Thursday, June 3, 2010

Cruising Around Zipcar's S-1

This week, the Zipcar car-sharing service filed an S-1 with the SEC, as it gets ready to sell shares to the public. While the service has pissed me off by taking up valuable parking spaces in the DC area, I appreciate the creativity behind the concept.

In my last post I mentioned how innovation was overrated in terms of economic development.   Well that's not entirely true.  A major innovation from Zipcar is that they have put photos of girls in bikini tops in the documents they filed with the SEC.   This has got to be one of the best things to happen to American business since Steve Jobs invented the Mac.    Bikinis.....in a registration statement to sell financial securities.
 
Now, it took me quite awhile to recover from that unexpected surprise.  But I was able to actually take a look at the financial statements.   First thing is that their annual revenue is $133 million, more than the entire MARTA system in Atlanta, and a figure that's growing about 25% per year.   Many of their costs are fixed, so the additional revenue growth is improving margins, and their operating loss has dropped to 4% of revenue from 12% of revenue a year ago.    They should break-even within the next 12 months.

Overall membership is at 360,000, about half the daily ridership of the DC Metro, and has doubled over the last two years, though some of that came from the Flexcar acquisition.  Membership's currently growing at a 25% annual rate, a level at which it would take three years to double again.   Usage revenue per car, excuse me vehicle, has held around $50 per day throughout the company's history.   And here's the interesting part, though not as interesting as the bikini tops on page 3 of their filing - 98% of their cars are leased.   They can take advantage not only of the mass production of cars, but can adjust their fleet up and down based on demand.   This is one reason why this company is selling shares to the public, while transit systems are asking the public for more money.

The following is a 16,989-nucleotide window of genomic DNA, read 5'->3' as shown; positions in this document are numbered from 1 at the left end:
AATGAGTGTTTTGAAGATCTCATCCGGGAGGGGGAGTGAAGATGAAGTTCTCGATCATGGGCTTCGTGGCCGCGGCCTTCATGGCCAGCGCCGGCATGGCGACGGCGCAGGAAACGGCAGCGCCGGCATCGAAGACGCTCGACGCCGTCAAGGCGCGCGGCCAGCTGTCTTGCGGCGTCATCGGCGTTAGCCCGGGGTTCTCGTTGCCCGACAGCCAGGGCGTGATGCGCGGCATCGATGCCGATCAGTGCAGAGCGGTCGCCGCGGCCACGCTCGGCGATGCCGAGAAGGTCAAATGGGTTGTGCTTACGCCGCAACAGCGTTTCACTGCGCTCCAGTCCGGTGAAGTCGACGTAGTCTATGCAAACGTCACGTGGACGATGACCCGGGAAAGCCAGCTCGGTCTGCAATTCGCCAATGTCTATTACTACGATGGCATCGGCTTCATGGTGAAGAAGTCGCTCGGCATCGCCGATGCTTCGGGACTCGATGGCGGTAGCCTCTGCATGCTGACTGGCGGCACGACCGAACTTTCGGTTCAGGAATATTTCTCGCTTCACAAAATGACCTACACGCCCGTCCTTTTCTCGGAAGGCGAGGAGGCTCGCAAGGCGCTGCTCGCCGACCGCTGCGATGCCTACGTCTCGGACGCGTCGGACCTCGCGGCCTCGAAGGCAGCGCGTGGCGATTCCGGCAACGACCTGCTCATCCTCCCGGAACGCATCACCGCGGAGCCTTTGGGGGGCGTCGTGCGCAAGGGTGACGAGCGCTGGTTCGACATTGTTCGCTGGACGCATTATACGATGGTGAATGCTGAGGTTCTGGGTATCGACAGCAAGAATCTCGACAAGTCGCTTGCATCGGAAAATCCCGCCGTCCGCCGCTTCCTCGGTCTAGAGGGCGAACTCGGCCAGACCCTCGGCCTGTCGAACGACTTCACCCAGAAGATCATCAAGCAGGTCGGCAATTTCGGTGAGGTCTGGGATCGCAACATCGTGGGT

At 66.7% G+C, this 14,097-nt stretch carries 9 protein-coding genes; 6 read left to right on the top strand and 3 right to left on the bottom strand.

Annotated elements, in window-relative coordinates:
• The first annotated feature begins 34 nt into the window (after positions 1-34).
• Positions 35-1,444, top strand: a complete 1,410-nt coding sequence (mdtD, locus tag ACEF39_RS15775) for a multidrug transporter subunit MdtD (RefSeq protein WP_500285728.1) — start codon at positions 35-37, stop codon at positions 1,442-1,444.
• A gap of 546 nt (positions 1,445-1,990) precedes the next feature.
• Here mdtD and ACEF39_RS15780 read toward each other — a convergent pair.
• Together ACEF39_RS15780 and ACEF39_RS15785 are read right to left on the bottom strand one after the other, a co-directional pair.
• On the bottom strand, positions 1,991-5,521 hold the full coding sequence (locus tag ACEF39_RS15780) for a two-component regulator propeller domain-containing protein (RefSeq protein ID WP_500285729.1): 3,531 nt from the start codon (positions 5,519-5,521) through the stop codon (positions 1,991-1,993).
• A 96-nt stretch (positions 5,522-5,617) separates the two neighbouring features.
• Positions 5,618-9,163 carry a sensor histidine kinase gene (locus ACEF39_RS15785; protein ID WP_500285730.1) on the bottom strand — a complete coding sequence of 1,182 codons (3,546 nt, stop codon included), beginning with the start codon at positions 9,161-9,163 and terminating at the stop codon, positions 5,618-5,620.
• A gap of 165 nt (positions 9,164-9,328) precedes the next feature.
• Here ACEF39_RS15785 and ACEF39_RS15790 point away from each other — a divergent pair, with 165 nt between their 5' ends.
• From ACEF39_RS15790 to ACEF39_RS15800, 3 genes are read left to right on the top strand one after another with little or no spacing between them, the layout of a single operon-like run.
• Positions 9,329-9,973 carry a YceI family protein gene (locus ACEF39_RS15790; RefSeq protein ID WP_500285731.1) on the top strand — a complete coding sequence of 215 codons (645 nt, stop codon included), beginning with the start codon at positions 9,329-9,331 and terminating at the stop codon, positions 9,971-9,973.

The balance sheet looks fairly clean, with just $26 million of long-term debt.   There is some convertible preferred stock, but much of this is the VCs' investment, which means future shareholders can expect some dilution.   Nonetheless, this company will have a far easier time making interest payments than just about any transit system.    And I also doubt the MTA, WMATA, or MBTA will be putting pictures of bikinis in their financial statements anytime soon.

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